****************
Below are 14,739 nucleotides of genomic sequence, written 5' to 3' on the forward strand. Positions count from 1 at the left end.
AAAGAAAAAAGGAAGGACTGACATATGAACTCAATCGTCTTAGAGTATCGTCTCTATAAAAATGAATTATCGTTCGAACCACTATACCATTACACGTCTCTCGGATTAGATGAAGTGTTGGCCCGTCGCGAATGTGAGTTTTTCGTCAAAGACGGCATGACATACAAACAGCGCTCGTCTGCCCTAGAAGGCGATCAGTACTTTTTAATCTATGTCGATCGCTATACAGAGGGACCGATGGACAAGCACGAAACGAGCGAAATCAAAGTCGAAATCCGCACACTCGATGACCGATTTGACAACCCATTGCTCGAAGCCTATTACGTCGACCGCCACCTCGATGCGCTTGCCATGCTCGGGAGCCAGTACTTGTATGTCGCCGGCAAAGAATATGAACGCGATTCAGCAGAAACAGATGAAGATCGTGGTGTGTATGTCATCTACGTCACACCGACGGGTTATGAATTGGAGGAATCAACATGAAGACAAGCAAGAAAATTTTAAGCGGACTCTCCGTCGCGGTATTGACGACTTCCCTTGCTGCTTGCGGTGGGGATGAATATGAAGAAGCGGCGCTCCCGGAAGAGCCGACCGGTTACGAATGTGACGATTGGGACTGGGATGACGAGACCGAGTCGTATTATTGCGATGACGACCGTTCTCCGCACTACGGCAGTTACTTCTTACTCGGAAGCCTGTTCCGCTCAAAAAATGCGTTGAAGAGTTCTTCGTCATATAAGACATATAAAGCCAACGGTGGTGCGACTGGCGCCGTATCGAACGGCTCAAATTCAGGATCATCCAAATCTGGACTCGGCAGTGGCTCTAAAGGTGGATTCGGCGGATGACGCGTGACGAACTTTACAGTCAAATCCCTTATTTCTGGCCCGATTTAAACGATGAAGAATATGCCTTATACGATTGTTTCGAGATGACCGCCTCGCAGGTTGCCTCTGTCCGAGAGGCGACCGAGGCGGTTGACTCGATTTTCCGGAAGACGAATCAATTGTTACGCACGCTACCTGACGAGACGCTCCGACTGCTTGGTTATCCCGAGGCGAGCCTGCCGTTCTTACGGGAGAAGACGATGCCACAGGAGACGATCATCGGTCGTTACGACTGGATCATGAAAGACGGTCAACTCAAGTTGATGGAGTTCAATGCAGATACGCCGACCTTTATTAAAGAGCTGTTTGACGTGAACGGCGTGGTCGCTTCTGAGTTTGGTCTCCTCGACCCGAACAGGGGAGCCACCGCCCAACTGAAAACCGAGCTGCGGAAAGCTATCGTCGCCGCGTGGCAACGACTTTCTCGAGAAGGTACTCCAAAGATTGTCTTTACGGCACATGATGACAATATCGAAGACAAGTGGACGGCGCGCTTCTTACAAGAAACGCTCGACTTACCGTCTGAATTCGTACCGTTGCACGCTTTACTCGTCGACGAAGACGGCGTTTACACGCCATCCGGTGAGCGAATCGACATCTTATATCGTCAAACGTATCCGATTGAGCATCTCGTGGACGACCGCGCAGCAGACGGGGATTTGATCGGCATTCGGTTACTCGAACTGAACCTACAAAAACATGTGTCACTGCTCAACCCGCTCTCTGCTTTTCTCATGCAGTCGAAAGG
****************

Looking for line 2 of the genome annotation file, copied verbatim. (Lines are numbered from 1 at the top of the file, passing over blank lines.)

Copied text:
AAAGAAAAAAGGAAGGACTGACATATGAACTCAATCGTCTTAGAGTATCGTCTCTATAAAAATGAATTATCGTTCGAACCACTATACCATTACACGTCTCTCGGATTAGATGAAGTGTTGGCCCGTCGCGAATGTGAGTTTTTCGTCAAAGACGGCATGACATACAAACAGCGCTCGTCTGCCCTAGAAGGCGATCAGTACTTTTTAATCTATGTCGATCGCTATACAGAGGGACCGATGGACAAGCACGAAACGAGCGAAATCAAAGTCGAAATCCGCACACTCGATGACCGATTTGACAACCCATTGCTCGAAGCCTATTACGTCGACCGCCACCTCGATGCGCTTGCCATGCTCGGGAGCCAGTACTTGTATGTCGCCGGCAAAGAATATGAACGCGATTCAGCAGAAACAGATGAAGATCGTGGTGTGTATGTCATCTACGTCACACCGACGGGTTATGAATTGGAGGAATCAACATGAAGACAAGCAAGAAAATTTTAAGCGGACTCTCCGTCGCGGTATTGACGACTTCCCTTGCTGCTTGCGGTGGGGATGAATATGAAGAAGCGGCGCTCCCGGAAGAGCCGACCGGTTACGAATGTGACGATTGGGACTGGGATGACGAGACCGAGTCGTATTATTGCGATGACGACCGTTCTCCGCACTACGGCAGTTACTTCTTACTCGGAAGCCTGTTCCGCTCAAAAAATGCGTTGAAGAGTTCTTCGTCATATAAGACATATAAAGCCAACGGTGGTGCGACTGGCGCCGTATCGAACGGCTCAAATTCAGGATCATCCAAATCTGGACTCGGCAGTGGCTCTAAAGGTGGATTCGGCGGATGACGCGTGACGAACTTTACAGTCAAATCCCTTATTTCTGGCCCGATTTAAACGATGAAGAATATGCCTTATACGATTGTTTCGAGATGACCGCCTCGCAGGTTGCCTCTGTCCGAGAGGCGACCGAGGCGGTTGACTCGATTTTCCGGAAGACGAATCAATTGTTACGCACGCTACCTGACGAGACGCTCCGACTGCTTGGTTATCCCGAGGCGAGCCTGCCGTTCTTACGGGAGAAGACGATGCCACAGGAGACGATCATCGGTCGTTACGACTGGATCATGAAAGACGGTCAACTCAAGTTGATGGAGTTCAATGCAGATACGCCGACCTTTATTAAAGAGCTGTTTGACGTGAACGGCGTGGTCGCTTCTGAGTTTGGTCTCCTCGACCCGAACAGGGGAGCCACCGCCCAACTGAAAACCGAGCTGCGGAAAGCTATCGTCGCCGCGTGGCAACGACTTTCTCGAGAAGGTACTCCAAAGATTGTCTTTACGGCACATGATGACAATATCGAAGACAAGTGGACGGCGCGCTTCTTACAAGAAACGCTCGACTTACCGTCTGAATTCGTACCGTTGCACGCTTTACTCGTCGACGAAGACGGCGTTTACACGCCATCCGGTGAGCGAATCGACATCTTATATCGTCAAACGTATCCGATTGAGCATCTCGTGGACGACCGCGCAGCAGACGGGGATTTGATCGGCATTCGGTTACTCGAACTGAACCTACAAAAACATGTGTCACTGCTCAACCCGCTCTCTGCTTTTCTCATGCAGTCGAAAGG